Villa Selamanya is a beautifully serene place and we enjoyed a real mix of (gentle) adventure and relaxation during our stay. After watching the sunset over the horizon from the waterfront pool we enjoyed trying out the local restaurants (Japanese and Italian - both pretty damn fine) and one morning we took the villa’s kayaks out for a long leisurely paddle around the harbour and through the mangroves filled with birdlife and fish. On a low tide the estuary empties out and the exposed sand-flats bring wading birds and locals out in search of seafood. It’s a great place to explore. We often saw the kids from the neighbouring villa out and about on the sand-flats with their parents chasing crabs and other marine critters, so the location’s obviously a winner with families.
For a change of pace, just head a kilometre up the road in the villa car and you are in watersports heaven. Ask the villa manager about the discount deal Selamanya has with one of the local companies – he can also arrange anything from island tours to deep sea fishing trips.
But it wasn’t all ‘busy, busy’. Truth be told, for most of the day we simply sprawled out on the sun loungers or in the shade of the balé bengong and swam in the pool, it just couldn’t have been any better.
All in all, versatility is key here.
Sleeping Capacity: 6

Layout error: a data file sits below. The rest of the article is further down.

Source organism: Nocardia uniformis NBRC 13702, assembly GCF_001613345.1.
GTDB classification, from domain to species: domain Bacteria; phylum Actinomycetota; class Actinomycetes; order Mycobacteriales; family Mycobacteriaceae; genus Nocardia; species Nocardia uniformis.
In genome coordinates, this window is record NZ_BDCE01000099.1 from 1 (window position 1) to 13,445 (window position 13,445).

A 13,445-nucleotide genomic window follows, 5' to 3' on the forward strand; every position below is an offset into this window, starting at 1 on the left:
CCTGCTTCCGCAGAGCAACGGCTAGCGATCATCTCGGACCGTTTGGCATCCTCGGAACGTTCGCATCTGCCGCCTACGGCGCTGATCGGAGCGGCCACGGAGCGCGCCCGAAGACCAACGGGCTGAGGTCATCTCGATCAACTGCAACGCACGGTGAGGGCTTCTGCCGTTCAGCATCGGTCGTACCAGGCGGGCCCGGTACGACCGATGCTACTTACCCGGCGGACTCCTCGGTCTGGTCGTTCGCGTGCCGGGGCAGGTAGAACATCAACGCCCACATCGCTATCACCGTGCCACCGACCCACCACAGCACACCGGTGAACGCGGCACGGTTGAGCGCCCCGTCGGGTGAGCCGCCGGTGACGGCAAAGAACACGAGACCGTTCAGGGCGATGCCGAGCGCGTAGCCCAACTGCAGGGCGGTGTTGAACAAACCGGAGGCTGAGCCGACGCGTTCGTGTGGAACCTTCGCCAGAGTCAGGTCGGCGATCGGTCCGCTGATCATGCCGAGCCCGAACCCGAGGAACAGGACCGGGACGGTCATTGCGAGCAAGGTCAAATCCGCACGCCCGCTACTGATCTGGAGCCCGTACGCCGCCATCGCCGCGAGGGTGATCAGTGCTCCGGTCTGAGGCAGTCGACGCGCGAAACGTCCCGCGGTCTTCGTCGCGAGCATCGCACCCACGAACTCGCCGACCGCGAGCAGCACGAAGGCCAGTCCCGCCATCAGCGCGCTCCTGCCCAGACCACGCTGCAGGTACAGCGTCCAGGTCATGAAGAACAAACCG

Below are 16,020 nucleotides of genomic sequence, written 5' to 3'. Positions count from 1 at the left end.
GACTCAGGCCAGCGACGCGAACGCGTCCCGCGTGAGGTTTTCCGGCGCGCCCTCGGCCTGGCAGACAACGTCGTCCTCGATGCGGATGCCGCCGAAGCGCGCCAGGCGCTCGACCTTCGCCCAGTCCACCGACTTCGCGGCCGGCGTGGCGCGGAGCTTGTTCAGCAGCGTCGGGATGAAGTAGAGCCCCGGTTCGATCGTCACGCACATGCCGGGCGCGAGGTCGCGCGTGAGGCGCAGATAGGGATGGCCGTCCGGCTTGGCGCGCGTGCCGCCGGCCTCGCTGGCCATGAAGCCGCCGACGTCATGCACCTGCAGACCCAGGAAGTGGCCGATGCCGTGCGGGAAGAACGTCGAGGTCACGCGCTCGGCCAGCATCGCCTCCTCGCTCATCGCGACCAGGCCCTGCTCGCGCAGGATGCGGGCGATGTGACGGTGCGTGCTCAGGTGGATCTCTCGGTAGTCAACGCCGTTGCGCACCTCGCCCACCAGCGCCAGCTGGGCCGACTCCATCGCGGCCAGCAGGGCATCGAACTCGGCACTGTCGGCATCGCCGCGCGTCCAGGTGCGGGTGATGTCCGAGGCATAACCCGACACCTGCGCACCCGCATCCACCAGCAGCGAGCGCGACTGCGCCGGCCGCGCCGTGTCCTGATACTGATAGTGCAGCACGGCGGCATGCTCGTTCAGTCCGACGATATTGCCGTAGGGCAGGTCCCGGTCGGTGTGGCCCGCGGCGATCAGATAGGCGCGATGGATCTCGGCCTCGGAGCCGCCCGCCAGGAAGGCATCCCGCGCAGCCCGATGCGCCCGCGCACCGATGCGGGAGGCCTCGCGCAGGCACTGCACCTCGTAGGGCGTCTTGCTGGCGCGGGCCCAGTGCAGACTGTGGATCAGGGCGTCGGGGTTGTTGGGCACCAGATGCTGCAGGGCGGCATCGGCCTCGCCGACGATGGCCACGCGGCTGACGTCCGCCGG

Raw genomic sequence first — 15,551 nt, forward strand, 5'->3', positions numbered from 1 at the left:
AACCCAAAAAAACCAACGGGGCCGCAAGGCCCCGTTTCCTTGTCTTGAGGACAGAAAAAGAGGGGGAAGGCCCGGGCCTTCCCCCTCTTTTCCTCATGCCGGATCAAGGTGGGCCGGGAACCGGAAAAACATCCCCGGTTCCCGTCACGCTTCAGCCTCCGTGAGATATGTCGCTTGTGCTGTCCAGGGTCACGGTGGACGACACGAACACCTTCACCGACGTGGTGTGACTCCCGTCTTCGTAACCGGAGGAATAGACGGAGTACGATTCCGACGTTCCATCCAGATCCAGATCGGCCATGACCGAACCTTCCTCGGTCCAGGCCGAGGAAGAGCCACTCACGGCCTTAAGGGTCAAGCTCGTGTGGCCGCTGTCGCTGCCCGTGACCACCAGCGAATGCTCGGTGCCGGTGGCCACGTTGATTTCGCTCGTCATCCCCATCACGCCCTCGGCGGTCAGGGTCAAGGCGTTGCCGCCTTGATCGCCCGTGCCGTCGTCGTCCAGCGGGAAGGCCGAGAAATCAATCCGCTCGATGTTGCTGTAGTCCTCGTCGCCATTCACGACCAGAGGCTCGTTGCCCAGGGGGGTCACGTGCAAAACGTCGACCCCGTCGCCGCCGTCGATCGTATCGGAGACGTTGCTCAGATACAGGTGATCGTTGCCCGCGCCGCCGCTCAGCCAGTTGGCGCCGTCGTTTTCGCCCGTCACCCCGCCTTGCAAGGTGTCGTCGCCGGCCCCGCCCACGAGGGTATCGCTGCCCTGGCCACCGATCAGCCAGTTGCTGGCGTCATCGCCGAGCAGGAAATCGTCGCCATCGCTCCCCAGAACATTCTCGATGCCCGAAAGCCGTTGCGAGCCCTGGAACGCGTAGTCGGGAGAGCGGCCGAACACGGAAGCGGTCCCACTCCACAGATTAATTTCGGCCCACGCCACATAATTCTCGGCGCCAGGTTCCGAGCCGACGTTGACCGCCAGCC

Selamanya is approached via a walled pathway with the teaser of the sea at the end. As you enter the garden and pool area, via a colourful Balinese door, the wide open view of the bay will greet you like a room full of people jumping out and yelling “surprise!” The villa is a single building with one bedroom upstairs and two downstairs on either side of the main living room and kitchen. French doors open all the way along the front of the living room, allowing the breeze to flow through and make the air conditioning an unnecessary luxury. Comfortable sofas set around a coffee table take in the views and also make a great TV viewing spot with a 40-inch flat-screen and a home cinema set up. A fully equipped kitchenette is positioned just behind, as is another set of French doors that retract to show off a small fish pond and waterwall. To the right is the second bedroom with queen-sized bed while to the left is a twin-bedded room. Both mirror each other in size and facilities which include air conditioning and ceiling fans, ensuite bathrooms with bidet, indoor and outdoor showers, bathtubs and single wash basins. Both rooms also have sliding doors, which open to a small stone terrace and straight out to the pool area and the views. Up a flight of stairs from the living room is the air conditioned master bedroom with its own balcony offering even more impressive views. The ensuite bathroom is similarly outfitted to those downstairs but with the addition of a bathtub under the sky. All rooms are adorned with paintings inspired by the local maritime community. Outside, four sun loungers laze along one side of the 17m pool, which is slightly T-shaped with a Buddha statue at the sea end and a cold-water jacuzzi off to the left facing the view. A shingle-roofed balé bengong relaxation pavilion sits to the right of the pool and overlooks the water while opposite is an open-sided dining pavilion furnished with a table for eight and flanked by a waterwall.